The official manufacturing Purchasing Manager’s Index (PMI) is expected to dip marginally to 51.1 in February from 51.3 in January, according to the median forecast of 20 economists polled by Reuters. A reading above 50 indicates an expansion in activity on a monthly basis.
Chinese factories typically scale back operations or close for lengthy periods around the Lunar New Year holiday, which fell in the middle of February this year.
However, the resurgence of COVID-19 cases in the winter had prompted local governments and companies to dissuade workers from travelling back to their hometowns, giving a boost to the earlier-than-usual resumption of production at many factories, analysts say.
“Although government COVID-19 prevention measures may constrain some manufacturing activities in the near-term, the fact that a majority of migrant workers stayed in their workplace cities for the holiday should facilitate an earlier resumption of business activity following the holiday this year,” said analysts at Nomura in a note to client on Thursday.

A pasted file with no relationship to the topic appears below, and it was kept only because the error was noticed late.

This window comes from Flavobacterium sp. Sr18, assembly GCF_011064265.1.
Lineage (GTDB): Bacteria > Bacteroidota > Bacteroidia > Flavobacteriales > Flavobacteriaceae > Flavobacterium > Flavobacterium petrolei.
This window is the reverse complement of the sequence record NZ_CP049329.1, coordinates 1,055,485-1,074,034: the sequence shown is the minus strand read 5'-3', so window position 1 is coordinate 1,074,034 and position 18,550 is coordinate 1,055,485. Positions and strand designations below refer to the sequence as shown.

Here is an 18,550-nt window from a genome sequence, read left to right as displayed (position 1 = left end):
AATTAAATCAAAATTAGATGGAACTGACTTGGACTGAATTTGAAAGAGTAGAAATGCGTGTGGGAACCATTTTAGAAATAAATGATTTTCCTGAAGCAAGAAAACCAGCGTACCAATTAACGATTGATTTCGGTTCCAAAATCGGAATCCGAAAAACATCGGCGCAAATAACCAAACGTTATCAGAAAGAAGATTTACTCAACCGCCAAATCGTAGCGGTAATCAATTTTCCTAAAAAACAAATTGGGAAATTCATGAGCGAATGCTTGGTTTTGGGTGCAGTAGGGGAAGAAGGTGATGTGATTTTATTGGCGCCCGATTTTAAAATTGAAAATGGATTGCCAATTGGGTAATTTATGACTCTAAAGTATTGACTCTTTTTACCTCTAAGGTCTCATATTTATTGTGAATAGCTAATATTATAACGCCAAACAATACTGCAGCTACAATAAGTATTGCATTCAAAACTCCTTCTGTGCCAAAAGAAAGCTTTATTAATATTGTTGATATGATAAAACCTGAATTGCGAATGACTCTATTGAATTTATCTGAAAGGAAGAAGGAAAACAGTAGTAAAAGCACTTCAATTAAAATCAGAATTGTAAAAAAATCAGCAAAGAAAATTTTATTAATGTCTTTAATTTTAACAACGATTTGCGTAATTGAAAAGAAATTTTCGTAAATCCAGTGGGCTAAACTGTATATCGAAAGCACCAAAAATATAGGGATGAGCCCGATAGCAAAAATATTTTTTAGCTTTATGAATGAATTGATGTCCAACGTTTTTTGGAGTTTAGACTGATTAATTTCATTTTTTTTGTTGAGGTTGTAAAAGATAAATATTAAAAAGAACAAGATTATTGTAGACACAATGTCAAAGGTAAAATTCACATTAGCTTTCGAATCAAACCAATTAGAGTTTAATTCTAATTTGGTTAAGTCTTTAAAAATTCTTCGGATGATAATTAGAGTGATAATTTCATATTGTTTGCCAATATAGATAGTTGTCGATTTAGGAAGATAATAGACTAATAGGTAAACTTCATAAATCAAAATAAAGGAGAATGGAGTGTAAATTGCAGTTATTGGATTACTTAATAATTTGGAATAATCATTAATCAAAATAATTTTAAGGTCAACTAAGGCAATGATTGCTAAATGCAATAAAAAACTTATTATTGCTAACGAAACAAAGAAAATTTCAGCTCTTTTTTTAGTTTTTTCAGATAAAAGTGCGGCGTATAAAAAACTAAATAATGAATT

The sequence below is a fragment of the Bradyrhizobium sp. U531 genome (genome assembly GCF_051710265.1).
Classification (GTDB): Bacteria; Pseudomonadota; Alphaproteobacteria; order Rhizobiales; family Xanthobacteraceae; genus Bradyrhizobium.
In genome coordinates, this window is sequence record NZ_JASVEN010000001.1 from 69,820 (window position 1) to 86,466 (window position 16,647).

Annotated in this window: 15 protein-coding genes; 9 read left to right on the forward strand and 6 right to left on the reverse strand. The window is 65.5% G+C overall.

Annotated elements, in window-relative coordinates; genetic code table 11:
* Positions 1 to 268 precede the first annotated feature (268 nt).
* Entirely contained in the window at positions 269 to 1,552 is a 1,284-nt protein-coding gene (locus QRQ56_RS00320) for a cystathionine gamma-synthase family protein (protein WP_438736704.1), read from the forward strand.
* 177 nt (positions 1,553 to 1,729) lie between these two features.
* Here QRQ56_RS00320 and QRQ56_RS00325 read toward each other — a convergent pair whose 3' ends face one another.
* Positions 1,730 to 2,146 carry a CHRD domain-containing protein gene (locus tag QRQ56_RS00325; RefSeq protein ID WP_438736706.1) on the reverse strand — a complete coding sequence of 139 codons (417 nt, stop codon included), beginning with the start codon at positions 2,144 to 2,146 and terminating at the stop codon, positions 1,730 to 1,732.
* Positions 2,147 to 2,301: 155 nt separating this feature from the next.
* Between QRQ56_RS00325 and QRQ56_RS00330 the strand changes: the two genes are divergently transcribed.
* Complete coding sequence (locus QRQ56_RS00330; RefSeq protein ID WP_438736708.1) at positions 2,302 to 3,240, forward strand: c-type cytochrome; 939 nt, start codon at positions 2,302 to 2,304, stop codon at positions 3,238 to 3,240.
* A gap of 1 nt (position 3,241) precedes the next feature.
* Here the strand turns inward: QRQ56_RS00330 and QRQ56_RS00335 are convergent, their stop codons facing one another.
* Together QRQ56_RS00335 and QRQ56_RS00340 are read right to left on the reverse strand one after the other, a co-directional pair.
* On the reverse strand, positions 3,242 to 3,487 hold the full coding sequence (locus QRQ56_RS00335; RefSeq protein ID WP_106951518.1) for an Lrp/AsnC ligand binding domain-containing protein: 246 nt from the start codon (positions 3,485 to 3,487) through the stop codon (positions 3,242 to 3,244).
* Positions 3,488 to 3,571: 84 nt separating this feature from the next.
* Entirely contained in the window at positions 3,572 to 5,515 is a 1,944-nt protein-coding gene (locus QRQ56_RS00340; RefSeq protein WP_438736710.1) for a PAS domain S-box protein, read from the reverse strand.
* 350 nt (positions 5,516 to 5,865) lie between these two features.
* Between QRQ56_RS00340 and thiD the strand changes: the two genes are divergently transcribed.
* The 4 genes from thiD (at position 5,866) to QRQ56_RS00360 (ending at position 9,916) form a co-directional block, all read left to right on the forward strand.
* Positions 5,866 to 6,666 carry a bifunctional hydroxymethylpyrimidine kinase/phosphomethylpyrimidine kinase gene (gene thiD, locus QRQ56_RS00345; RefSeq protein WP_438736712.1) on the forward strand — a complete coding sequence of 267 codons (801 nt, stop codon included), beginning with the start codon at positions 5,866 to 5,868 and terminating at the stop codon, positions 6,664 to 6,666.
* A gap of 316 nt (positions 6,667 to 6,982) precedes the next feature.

Wang Zhishen, a migrant worker from Gansu, told Reuters that his factory, a manufacturer of logistics boxes in the manufacturing hub of Dongguan, only closed for three days during the holiday, thanks to overwhelming businesses. Lured by the 1,500-yuan cash subsidy his factory offered, he chose to work through the holiday.
The Chinese economy has largely shaken off the gloom from the COVID-19 health crisis, with consumers opening up their wallets after months of hesitation. Growth is now set to rebound sharply this quarter, also helped by the low base effect of a year ago.
The country has successfully curbed the domestic transmission of the COVID-19 virus in northern China, with the national health authority reporting zero new local cases for the 11th straight day. Cities that were on lockdown have since vowed to push for a work resumption at full speed.
The official PMI, which largely focuses on big and state-owned firms, and its sister survey on the services sector, will both be released on Sunday.
The private Caixin manufacturing PMI will be published on Monday. Analysts expect the headline reading will dip slightly to 51.4 from 51.5 in January.
(Reporting by Stella Qiu and Ryan Woo; Editing by Sam Holmes)